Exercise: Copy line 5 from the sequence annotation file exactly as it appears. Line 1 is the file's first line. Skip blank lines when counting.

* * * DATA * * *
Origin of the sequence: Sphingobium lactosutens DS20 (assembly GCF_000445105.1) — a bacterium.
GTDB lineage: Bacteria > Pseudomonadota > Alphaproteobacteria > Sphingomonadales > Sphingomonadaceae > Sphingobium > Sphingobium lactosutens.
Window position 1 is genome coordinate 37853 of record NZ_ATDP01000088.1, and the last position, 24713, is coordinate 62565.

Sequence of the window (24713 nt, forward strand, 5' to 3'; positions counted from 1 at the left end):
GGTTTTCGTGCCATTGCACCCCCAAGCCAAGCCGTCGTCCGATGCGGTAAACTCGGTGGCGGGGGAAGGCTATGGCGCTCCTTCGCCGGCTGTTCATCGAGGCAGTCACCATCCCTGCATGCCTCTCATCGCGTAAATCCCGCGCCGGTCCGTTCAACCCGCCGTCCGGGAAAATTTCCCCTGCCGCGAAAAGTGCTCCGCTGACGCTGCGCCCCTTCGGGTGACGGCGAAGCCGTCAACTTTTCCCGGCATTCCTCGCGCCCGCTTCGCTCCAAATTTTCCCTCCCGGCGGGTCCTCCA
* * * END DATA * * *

GGTTTTCGTGCCATTGCACCCCCAAGCCAAGCCGTCGTCCGATGCGGTAAACTCGGTGGCGGGGGAAGGCTATGGCGCTCCTTCGCCGGCTGTTCATCGAGGCAGTCACCATCCCTGCATGCCTCTCATCGCGTAAATCCCGCGCCGGTCCGTTCAACCCGCCGTCCGGGAAAATTTCCCCTGCCGCGAAAAGTGCTCCGCTGACGCTGCGCCCCTTCGGGTGACGGCGAAGCCGTCAACTTTTCCCGGCATTCCTCGCGCCCGCTTCGCTCCAAATTTTCCCTCCCGGCGGGTCCTCCA